I viewed the pilot episode of Girls with completely subjective sensibilities. I literally knew nothing about it. I had seen no preview, viewed no one-sheet, read no review – nothing. And the best way for me to describe how I felt about the pilot was that as soon as it was done, I watched it again.
A breath of fresh air.
You hear that term a lot in the world on pop culture criticism, but that’s exactly what Girls is, especially when you take into context the clichés that muddle practically every other sitcom on television right now.
That first episode of Girls was, to be clear, insightful, probing, jaw-dropping and utterly hilarious. Its razor-sharp cynicism laced with middle-class, twentysomething angst propelled what is (by far) the most accurate conversational dialogue currently on television. The second episode was even better, upping the squirm factor ten-fold, and with gusto. Girls is, in a word, refreshing. But, as I’ve recently discovered, it is also polarizing.
As soon as I finished the pilot for the second time, I got online to see how other people felt about the show. What I found was mostly positive, ecstatic even, but digging deeper, I learned that people not only dislike Girls, they fucking loathe it. Why? At the risk of being presumptuous, I can venture a few guesses.
|Allison Williams, daughter of NBC's Brian Williams,|
is one of the Girls destined to become a star
Girls is real. Like… really real. And, if film box office numbers are any indication as to what audiences like to consume on a massive level, people don’t want real. Shame is real. Trust is real. So is We Need to Talk About Kevin and Another Happy Day and Tyrannosaur and Beginners. But how many people saw those movies? I mean really? Critics and dedicated indie fans, and who else? My point is, real has never equated to good, at least not in the eyes of 90 percent of the people watching television and/or movies.
People want their vampires and wizards and modern families and Aquaman movie stars. They want to watch four women who rule New York City with their fashion, money, and prowess, not four girls who want to rule New York City with their dry humor, awkward sex and lack of funds. The last HBO show that was really real was called The Wire, which is widely considered the best show ever produced for the television medium. But how many people actually watched The Wire live for five consecutive seasons? I didn’t. I heard the hyperbolic hype and jumped on the bandwagon late in the game, only to catch up on DVD later.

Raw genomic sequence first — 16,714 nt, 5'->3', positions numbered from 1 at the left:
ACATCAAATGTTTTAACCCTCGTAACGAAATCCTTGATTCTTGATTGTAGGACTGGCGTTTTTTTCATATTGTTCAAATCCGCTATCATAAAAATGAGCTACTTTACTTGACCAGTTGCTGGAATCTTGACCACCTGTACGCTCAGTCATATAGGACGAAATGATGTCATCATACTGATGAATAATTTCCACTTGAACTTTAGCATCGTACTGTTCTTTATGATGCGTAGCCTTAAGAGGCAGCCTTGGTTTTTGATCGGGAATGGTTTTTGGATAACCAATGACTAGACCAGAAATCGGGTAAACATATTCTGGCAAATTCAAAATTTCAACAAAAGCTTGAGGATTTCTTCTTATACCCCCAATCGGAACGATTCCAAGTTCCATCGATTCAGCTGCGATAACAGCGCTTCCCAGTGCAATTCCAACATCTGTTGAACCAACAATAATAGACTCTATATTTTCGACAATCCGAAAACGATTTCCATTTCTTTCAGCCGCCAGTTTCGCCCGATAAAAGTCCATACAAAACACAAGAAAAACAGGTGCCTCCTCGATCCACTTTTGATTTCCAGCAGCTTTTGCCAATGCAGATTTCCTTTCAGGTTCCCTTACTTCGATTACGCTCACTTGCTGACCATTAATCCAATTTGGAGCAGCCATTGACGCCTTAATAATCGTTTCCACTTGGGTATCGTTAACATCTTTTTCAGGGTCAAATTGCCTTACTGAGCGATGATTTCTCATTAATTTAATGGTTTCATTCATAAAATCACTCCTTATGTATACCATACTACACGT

So, yes, I think the biggest turnoff for Girls is its dedicated accuracy. While myself and damn near every major critic may eat the show’s poignancy up, most people just don’t want to be reminded that life can, you know, be shitty.
But accuracy is only one of the “problems” here. The other major one, so it seems, is the show’s apparent lack of diversity. I’m not black, and it would be offensively unfair for me to say that the fact that Girls does not contain one black lead doesn’t really matter. All’s I can offer on the issue of race is exactly what Woody Allen offers his naysayers regarding the same exact subject. It appears that creator/director/writer/star Lena Dunham is drawing from her personal experiences, and maybe (and again, I’m being presumptuous here) she didn’t share her struggles before, during, or after college with any people of color.
I equate Girls’ lack of diversity to that of the majority of Woody Allen’s films, and, as Allen told Stig Björkman in the book Woody Allen on Woody Allen, Allen’s films don’t contain many black characters because he writes about rich, over privileged, Jewish, upperclass New Yorkers. This isn’t a fault of Woody Allen’s, nor is it a fault of Lena Dunham’s; they’re writing about what they know. Similarly, Tyler Perry’s movies aren’t bad because they don’t have any white people. Tyler Perry’s movies are bad because they’re bad.
You’ll have to forgive me, this has been as far from a standard review as one can get, but that’s kind of the point. I haven’t even described what Girls is about. How it openly mocks Carrie and Co. and is proudly asserting itself as the anti-Sex and the City. About how Dunham’s main character, Hannah is juggling life in Brooklyn after being abruptly cut off financially by her parents. How Hannah and her smart, or floosy, or wound-tight friends deal with money, sex, and life. Hell, I haven’t even discussed Dunham’s inspirational career. How she graduated from college and financed, wrote, directed and starred in a tiny movie called Tiny Furniture that made a splash at the festival circuit before nabbing an Indie Spirit Award and being released commercially by The Criterion Collection.
|Girls creator/writer/director/star Lena Dunham|
I haven’t even gotten into the fact that, at the ripe old age of 25, Lena Dunham has done more for herself based on a flawless work ethic than most people do in their entire artistic careers. In the opening episode of Girls, Hannah tells her parents that she thinks she could be one of the voices of her generation. That may seem like self-congratulatory praise to haters, sure, but that’s exactly what Dunham herself is: a unique voice.
Make no mistake, watching Girls is like watching a History Channel miniseries 20 years from now that’s dedicated to examining the emotional, cultural, and physical effect of America’s current fuckups on contemporary youths. There’s nothing soft or flimsy about Girls – the show is exactly what it aims to be: raw, brutal and sparsely tender.
Girls is realer than reality TV. It’s also the best show on television. My only hope is that HBO has the stones to allow Dunham to tell the stories she wants to tell, for as many seasons as she wants to tell them. It’d be a goddamn shame for this show to go away simply because people aren’t ready for it.